A pyrotechnic article is any article containing explosive substances or an explosive mixture of substances designed to produce heat, light, sound, gas or smoke or a combination of such effects through self-sustained exothermic chemical reactions. Fireworks are examples of pyrotechnic articles.
The EU Directive 2013/29/EU covers a variety of categories of pyrotechnic articles and is concerned with the free movement of such articles whilst ensuring high level of protection of human health and public security as well as consumer safety and environmental protection. The directive details essential safety requirements that these articles must fulfil before being placed on the market.
To learn more about the Safety Requirements on Pyrotechnic Articles, take a look at Schedule I in S.L. 427.70, which transposes the EU directive to the laws of Malta.
Are Fireworks intended for Village Feasts Recognized under this Regulation?
By firework, we mean a pyrotechnic article intended for entertainment purposes. Although a firework is a pyrotechnic article, the Directive makes several exemptions from its provisions, including:
Pyrotechnic articles intended for non-commercial use by the Armed Forces of Malta, the Malta Police Force or the Civil Protection Department;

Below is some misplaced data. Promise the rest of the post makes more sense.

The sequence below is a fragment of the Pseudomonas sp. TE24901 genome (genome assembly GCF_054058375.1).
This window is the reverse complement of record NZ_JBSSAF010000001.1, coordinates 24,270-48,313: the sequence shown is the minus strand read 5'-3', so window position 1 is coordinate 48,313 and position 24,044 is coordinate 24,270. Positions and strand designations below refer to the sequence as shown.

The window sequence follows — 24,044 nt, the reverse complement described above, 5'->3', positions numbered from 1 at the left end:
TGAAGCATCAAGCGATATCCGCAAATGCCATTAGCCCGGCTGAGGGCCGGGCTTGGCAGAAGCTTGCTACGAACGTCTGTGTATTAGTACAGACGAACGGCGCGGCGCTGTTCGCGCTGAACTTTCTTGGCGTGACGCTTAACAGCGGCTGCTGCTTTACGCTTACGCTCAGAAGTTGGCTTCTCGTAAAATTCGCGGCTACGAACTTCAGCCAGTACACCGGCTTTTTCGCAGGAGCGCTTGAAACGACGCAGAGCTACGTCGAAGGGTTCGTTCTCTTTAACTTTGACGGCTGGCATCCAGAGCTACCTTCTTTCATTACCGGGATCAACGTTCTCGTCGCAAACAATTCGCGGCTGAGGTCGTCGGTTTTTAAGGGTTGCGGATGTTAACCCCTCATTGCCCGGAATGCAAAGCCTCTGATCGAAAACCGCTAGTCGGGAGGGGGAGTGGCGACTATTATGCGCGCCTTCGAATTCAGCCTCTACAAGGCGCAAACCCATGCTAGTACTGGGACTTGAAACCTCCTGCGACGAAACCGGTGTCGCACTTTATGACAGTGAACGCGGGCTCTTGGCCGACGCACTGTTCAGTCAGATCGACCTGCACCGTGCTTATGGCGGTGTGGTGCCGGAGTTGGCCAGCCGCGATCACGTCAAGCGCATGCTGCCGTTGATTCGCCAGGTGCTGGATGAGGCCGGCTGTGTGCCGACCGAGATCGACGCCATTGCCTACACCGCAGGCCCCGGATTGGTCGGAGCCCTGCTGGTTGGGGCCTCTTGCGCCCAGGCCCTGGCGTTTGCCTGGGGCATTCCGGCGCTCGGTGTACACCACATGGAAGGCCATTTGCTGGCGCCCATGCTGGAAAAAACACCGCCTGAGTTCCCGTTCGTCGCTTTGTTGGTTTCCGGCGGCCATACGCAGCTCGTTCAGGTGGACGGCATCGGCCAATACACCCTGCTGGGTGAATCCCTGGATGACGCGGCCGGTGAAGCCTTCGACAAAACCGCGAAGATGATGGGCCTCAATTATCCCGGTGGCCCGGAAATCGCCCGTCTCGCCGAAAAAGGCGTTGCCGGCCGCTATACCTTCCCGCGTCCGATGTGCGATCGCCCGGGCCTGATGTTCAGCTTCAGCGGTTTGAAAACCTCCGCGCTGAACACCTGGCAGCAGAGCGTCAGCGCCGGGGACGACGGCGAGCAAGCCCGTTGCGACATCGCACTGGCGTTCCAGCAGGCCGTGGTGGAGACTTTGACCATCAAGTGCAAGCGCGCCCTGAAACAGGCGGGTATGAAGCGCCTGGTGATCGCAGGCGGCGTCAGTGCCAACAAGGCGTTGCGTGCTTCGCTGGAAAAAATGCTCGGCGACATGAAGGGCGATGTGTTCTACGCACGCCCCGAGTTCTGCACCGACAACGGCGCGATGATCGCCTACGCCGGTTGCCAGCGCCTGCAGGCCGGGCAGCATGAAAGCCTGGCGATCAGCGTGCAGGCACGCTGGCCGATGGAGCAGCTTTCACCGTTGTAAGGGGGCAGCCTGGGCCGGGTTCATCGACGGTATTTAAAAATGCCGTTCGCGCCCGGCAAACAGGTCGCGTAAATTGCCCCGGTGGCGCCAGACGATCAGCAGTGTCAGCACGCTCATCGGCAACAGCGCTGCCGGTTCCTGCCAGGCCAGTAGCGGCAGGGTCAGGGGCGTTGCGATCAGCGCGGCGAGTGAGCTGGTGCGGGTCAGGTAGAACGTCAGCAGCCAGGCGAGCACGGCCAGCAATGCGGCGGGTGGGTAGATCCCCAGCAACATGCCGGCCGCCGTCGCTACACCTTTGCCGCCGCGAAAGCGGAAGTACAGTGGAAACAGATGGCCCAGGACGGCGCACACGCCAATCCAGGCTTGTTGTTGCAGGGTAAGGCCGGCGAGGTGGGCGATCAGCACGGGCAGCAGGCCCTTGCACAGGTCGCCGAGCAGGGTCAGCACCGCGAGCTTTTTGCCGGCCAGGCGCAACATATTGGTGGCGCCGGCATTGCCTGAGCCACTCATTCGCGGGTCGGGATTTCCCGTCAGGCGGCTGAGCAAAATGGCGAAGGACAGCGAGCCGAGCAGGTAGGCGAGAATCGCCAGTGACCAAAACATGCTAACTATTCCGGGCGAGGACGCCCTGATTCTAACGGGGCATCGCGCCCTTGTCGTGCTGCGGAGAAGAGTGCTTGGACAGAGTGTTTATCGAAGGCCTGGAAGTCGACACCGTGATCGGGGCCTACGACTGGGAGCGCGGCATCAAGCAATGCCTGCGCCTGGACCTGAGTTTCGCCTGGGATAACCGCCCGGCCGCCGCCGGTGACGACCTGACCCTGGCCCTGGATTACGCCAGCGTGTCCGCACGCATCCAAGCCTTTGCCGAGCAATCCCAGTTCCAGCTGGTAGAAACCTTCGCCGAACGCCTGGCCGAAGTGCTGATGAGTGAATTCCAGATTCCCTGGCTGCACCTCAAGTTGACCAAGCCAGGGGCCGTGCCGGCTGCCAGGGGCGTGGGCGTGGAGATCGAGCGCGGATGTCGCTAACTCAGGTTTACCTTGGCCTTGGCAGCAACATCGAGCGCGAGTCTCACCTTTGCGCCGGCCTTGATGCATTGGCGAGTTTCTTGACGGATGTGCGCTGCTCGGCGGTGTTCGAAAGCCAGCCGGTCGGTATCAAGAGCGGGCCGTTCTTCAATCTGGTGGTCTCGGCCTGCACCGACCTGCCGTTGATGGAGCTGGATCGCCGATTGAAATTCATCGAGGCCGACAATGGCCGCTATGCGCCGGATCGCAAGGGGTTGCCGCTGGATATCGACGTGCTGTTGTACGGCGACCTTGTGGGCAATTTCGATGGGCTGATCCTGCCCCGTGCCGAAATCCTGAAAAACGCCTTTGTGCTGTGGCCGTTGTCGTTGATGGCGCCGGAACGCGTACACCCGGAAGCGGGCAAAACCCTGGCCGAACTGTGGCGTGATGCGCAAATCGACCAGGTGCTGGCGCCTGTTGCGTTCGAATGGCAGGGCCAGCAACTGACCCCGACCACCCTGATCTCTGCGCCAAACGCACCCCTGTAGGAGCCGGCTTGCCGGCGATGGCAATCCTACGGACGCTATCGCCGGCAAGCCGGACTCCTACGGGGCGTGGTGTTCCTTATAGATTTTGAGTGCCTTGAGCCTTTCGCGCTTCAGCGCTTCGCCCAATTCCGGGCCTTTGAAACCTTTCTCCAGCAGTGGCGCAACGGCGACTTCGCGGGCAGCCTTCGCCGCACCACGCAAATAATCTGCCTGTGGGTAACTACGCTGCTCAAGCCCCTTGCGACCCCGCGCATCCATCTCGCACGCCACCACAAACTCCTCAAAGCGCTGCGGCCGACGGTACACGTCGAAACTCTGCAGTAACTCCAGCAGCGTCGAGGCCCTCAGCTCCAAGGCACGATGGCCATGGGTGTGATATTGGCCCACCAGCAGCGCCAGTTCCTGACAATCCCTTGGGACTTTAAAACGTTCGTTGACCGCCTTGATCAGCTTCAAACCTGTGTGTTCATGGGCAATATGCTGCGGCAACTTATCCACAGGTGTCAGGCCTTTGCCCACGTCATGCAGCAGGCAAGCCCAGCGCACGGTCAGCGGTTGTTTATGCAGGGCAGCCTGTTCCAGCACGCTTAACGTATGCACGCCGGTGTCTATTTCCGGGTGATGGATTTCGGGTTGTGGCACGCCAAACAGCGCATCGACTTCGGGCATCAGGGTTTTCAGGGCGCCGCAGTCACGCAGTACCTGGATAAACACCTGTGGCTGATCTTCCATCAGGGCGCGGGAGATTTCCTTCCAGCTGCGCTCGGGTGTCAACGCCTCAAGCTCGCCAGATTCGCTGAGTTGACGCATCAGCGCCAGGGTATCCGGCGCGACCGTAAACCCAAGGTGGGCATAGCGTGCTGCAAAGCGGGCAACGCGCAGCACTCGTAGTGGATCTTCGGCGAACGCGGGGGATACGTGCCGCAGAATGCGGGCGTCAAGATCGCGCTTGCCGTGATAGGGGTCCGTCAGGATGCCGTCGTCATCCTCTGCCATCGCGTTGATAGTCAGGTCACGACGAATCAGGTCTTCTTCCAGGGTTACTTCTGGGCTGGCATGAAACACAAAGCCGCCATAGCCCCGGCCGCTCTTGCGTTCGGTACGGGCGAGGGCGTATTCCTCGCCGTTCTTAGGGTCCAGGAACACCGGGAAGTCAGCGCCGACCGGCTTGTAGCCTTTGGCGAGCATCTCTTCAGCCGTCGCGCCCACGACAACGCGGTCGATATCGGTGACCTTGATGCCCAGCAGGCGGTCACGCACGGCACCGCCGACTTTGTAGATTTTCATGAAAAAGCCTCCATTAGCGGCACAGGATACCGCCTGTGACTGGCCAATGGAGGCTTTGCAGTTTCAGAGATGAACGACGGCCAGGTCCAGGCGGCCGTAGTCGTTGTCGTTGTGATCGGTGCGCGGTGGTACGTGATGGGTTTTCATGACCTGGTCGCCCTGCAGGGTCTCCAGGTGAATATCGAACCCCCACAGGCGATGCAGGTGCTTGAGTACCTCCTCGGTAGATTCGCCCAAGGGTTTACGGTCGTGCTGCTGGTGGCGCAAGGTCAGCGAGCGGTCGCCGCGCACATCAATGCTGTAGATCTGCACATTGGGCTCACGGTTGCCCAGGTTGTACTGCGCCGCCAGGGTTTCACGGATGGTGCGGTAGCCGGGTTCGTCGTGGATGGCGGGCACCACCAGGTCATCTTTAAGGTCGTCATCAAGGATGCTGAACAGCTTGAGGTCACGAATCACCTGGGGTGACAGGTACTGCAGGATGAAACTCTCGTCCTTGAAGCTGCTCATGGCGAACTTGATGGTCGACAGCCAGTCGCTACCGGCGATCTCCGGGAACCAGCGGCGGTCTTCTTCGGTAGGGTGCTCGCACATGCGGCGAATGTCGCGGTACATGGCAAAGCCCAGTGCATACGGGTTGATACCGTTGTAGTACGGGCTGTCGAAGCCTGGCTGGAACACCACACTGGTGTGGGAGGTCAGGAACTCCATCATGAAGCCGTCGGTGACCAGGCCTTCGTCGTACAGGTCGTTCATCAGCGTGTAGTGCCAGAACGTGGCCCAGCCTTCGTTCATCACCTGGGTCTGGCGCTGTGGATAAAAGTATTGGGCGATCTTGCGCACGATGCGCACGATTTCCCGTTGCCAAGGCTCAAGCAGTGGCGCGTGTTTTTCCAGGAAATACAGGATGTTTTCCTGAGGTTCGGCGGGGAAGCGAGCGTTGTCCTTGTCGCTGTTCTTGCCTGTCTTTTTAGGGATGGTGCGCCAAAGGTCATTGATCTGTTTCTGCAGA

Fireworks which are built by a Maltese manufacturer and let-off in Malta by the licensee of, or by a license A holder registered with, the same fireworks factory, in accordance with the provisions of the Ordinance and its regulations
Fireworks used during village feasts fall under Exemption 7; and therefore, are exempted from this directive and its provisions. Nevertheless, they are to be built and let-off by those who possess a License issued in accordance with the Explosives Ordinance and its regulations.
What Categories exist for Pyrotechnic Articles?
Pyrotechnic articles falling within the scope of this directive shall be categorised by the manufacturer according to the categorisation method described below. Notified bodies as referenced in Article 21 of the Directive shall confirm their categorisation as part of the conformity assessment procedures.
There are 3 main categories under this Directive:
Theatrical Pyrotechnic Articles
Other Pyrotechnic Articles
Each category is further divided into sub-categories as explained below:
Fireworks which present a very low hazard and negligible noise level, and which are intended for use in confined areas, including fireworks which are intended for use inside domestic buildings
Fireworks which present a low hazard and low noise level, and which are intended for outdoor use in confined areas